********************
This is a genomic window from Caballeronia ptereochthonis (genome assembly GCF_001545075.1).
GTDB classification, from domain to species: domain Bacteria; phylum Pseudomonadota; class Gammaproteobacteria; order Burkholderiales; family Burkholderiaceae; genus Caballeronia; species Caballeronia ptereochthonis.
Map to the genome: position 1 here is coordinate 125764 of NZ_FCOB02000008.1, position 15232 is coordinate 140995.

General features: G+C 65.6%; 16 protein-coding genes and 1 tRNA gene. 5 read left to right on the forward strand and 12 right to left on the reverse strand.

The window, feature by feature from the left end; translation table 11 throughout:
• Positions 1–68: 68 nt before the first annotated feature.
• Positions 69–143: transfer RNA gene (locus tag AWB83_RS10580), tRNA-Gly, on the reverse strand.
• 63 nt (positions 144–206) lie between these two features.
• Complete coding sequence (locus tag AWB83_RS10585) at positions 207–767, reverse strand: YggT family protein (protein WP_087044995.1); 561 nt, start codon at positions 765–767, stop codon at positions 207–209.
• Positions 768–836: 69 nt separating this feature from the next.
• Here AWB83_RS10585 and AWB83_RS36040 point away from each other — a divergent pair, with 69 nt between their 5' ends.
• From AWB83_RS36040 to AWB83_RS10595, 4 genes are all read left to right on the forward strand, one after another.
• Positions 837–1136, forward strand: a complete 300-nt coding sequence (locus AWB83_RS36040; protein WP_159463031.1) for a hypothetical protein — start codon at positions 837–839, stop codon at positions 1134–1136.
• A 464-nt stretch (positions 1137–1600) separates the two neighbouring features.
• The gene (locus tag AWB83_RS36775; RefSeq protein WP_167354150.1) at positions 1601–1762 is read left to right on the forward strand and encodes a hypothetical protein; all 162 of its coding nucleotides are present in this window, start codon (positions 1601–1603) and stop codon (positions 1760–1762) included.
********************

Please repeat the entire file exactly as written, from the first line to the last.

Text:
This is a genomic window from Caballeronia ptereochthonis (genome assembly GCF_001545075.1).
GTDB classification, from domain to species: domain Bacteria; phylum Pseudomonadota; class Gammaproteobacteria; order Burkholderiales; family Burkholderiaceae; genus Caballeronia; species Caballeronia ptereochthonis.
Map to the genome: position 1 here is coordinate 125764 of NZ_FCOB02000008.1, position 15232 is coordinate 140995.

General features: G+C 65.6%; 16 protein-coding genes and 1 tRNA gene. 5 read left to right on the forward strand and 12 right to left on the reverse strand.

The window, feature by feature from the left end; translation table 11 throughout:
• Positions 1–68: 68 nt before the first annotated feature.
• Positions 69–143: transfer RNA gene (locus tag AWB83_RS10580), tRNA-Gly, on the reverse strand.
• 63 nt (positions 144–206) lie between these two features.
• Complete coding sequence (locus tag AWB83_RS10585) at positions 207–767, reverse strand: YggT family protein (protein WP_087044995.1); 561 nt, start codon at positions 765–767, stop codon at positions 207–209.
• Positions 768–836: 69 nt separating this feature from the next.
• Here AWB83_RS10585 and AWB83_RS36040 point away from each other — a divergent pair, with 69 nt between their 5' ends.
• From AWB83_RS36040 to AWB83_RS10595, 4 genes are all read left to right on the forward strand, one after another.
• Positions 837–1136, forward strand: a complete 300-nt coding sequence (locus AWB83_RS36040; protein WP_159463031.1) for a hypothetical protein — start codon at positions 837–839, stop codon at positions 1134–1136.
• A 464-nt stretch (positions 1137–1600) separates the two neighbouring features.
• The gene (locus tag AWB83_RS36775; RefSeq protein WP_167354150.1) at positions 1601–1762 is read left to right on the forward strand and encodes a hypothetical protein; all 162 of its coding nucleotides are present in this window, start codon (positions 1601–1603) and stop codon (positions 1760–1762) included.